Skip to main content

Jason York

Jason York was drafted by the Detroit Red Wings. He spent several seasons apprenticing in the minor leagues, but only got into 19 games with the Wings over 3 seasons.

Still, he is quick to credit the veteran Red Wings dmen of the time with helping him become a NHL regular, even if it didn't happen in Detroit. Veteran dmen like Mark Howe, Brad McCrimmon and especially Hall of Famer Paul Coffey.

“He was my partner (as a rookie) and he was a great guy to me. He used to give me little tips and stuff – playing the game the way he liked the game to be played,” remembered York. “Obviously, I don’t play like Paul Coffey, but there’s little things like getting your feet moving and moving the puck right away – little things that you remember. I always remember what he said: ‘Keep your feet moving and get rid of the puck.’”

York moved on to a brief stop in Anaheim before establishing himself as a full-time NHLer during a five-season stint in his hometown of Ottawa (1996-2001.) Interestingly, as he emerged as solid NHL player he also emerged as leader on blue liners. He regularly played with and tutored a young Wade Redden. 

“I always tell him, I taught him how to play because I had him when he was a rookie. His dad’s the only one who believes it,” said York with a smirk.

York was a skilled defender. He was a mobile skater with a hard shot. He read plays well, both offensively and defensively. He was never a natural physical player but learned how to best implement that facet of the game into his bag of tricks. He always relied on positioning and an active stick more than any form of brute strength.

York left Ottawa and began the vagabond years of his hockey journey. He returned to Anaheim, spent a couple of seasons in Nashville, headed over seas and finally retired in 2007 after a season in Boston.

York - who was a notable artist with caricatures of teammates being a specialty of his - played in 757 NHL games, scoring 42 goals and 187 assists for 229 career points. He later became a television broadcaster and had a popular newspaper column in which he wrote the following:

I was fortunate enough to play in the NHL for 13 seasons - for five different teams, including Detroit, Anaheim, Nashville, Boston and my hometown Senators.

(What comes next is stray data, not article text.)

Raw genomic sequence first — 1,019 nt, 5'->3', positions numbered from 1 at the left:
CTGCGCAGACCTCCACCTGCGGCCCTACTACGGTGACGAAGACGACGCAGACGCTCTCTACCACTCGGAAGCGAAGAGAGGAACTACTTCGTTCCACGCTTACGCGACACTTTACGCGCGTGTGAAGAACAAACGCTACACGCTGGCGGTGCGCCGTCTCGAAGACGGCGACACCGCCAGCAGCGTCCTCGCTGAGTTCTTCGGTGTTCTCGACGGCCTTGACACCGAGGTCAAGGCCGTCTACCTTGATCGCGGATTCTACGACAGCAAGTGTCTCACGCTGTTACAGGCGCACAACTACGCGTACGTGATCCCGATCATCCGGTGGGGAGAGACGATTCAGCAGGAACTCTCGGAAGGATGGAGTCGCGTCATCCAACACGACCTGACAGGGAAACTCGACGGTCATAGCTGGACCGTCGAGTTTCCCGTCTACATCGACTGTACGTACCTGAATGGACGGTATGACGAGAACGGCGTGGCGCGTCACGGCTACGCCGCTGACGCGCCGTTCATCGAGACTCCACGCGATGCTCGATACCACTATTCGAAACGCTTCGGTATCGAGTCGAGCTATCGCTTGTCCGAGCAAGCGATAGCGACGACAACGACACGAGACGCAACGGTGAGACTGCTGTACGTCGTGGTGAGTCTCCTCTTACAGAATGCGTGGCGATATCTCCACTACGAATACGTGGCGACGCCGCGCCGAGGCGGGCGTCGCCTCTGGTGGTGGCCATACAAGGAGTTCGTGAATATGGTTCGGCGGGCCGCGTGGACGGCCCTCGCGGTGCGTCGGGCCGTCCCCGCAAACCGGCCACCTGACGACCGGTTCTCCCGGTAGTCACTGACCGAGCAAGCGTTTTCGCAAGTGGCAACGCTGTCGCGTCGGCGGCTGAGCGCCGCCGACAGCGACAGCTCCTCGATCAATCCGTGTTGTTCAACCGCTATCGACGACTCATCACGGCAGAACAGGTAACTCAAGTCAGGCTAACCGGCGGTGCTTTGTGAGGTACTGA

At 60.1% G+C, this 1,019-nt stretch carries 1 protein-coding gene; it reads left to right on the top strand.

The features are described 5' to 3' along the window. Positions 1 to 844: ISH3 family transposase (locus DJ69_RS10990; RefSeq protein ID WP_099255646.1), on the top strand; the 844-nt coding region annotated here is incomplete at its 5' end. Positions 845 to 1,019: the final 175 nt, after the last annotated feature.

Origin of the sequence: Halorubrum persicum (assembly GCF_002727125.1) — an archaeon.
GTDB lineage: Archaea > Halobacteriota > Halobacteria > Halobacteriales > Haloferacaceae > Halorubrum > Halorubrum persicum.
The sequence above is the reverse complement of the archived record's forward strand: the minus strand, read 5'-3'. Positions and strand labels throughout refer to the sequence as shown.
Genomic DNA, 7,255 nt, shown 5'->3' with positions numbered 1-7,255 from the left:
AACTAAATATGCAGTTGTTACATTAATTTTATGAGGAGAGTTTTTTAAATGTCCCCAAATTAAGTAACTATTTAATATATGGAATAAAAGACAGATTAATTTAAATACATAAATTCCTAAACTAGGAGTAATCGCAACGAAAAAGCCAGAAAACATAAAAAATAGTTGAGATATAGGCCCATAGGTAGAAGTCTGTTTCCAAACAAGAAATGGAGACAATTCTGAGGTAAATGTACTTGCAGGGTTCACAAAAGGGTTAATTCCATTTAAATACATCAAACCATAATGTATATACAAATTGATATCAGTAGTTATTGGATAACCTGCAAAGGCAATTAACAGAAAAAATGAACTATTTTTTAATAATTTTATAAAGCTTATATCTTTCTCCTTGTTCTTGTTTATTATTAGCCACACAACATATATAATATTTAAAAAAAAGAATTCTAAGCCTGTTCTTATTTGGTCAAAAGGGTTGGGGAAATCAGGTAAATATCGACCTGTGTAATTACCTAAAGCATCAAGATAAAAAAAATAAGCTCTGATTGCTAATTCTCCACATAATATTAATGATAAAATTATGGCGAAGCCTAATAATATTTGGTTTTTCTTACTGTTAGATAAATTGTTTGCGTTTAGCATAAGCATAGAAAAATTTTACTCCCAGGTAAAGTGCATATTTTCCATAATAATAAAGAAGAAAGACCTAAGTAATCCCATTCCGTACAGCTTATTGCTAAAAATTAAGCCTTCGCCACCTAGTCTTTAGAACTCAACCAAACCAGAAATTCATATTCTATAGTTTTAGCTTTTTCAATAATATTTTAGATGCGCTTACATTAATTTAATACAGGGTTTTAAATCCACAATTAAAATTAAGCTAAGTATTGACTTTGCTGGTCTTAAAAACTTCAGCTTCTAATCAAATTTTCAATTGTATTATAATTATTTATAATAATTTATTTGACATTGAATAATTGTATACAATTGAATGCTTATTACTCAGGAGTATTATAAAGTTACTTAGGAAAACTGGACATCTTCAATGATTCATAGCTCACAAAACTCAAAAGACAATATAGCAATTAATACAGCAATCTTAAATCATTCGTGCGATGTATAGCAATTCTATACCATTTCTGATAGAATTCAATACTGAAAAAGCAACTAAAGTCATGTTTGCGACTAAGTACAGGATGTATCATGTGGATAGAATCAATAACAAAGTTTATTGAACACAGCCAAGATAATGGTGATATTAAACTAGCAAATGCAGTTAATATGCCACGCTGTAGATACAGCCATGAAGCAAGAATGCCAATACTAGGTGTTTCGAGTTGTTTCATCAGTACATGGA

I got a chance to compete against some of the best to have ever played the game - players like Wayne Gretzky, Mark Messier, Sidney Crosby and Mario Lemieux. I played alongside the likes of Steve Yzerman, Paul Coffey and Ottawa's own Daniel Alfredsson.

Being a seventh-round draft choice of the Detroit Red Wings made getting to the NHL a little tougher for me, but it makes you appreciate it a lot more when you get there.

Yorkie's teammates and coaches all appreciated him, too.


Popular posts from this blog

100 Greatest Hockey Players Of All Time

What follows is a listing of the 100 greatest hockey players of all time, in my opinion. As discussed earlier, the definition of greatness is a very personalized endeavor and there is absolutely nothing wrong with it.
While there is no way of ever truly ranking the top 100 definitively, it is important for the creators of such lists to be open and transparent of how the came to their conclusions. That accountability allows the reader to better understand the process. 

Although admittedly I'm using a completely unscientific formula, I weigh career achievements (era statistics, awards, championships) and legacy (impact on and off ice, peak dominance) equally high. I rank player ability as the third most important ingredient, as first and foremost as a tie breaker. Hence, I'm not necessarily looking for the better player, as in text book definitions of what a hockey player should be, but for players with the greatest careers and greatest legacies. Therefore the best player is not n…

Top Ten Junior Players Of All Time

Let's take a look at the Top Ten junior players of all time. For the purposes of this list we will at players in the WHL, OHL and QMJHL only.

10. Pat Lafontaine, Verdun, QMJHL Rookie-record 104 goals, 234 points in 1982-83; major junior player of the year.

9. Denis Potvin, Ottawa, OHL 254 games, 95 goals, 234 assists, 329 points. Broke Bobby Orr's junior records.

8. John Tavares, Oshawa, OHL 215 goals, 433 points in 247 games; most goals in OHL history; eligibility rules changed to admit him at 15; 2006 major junior rookie of the year, 2007 major junior player of the year; two world juniors, named 2009 all-star, top forward and MVP.

7. Sidney Crosby, Rimouski, QMJHL 120 goals, 303 points in 121 games; two-time major junior player of the year; silver and gold with Canada at two world juniors.

6. Eric Lindros, Oshawa, OHL 97 goals, 216 points in 95 games; one Memorial Cup victory; three world junior tournaments; major junior player of the year in 1991.

5. Mike Bossy, Laval, Q…

Greatest Hockey Legends: M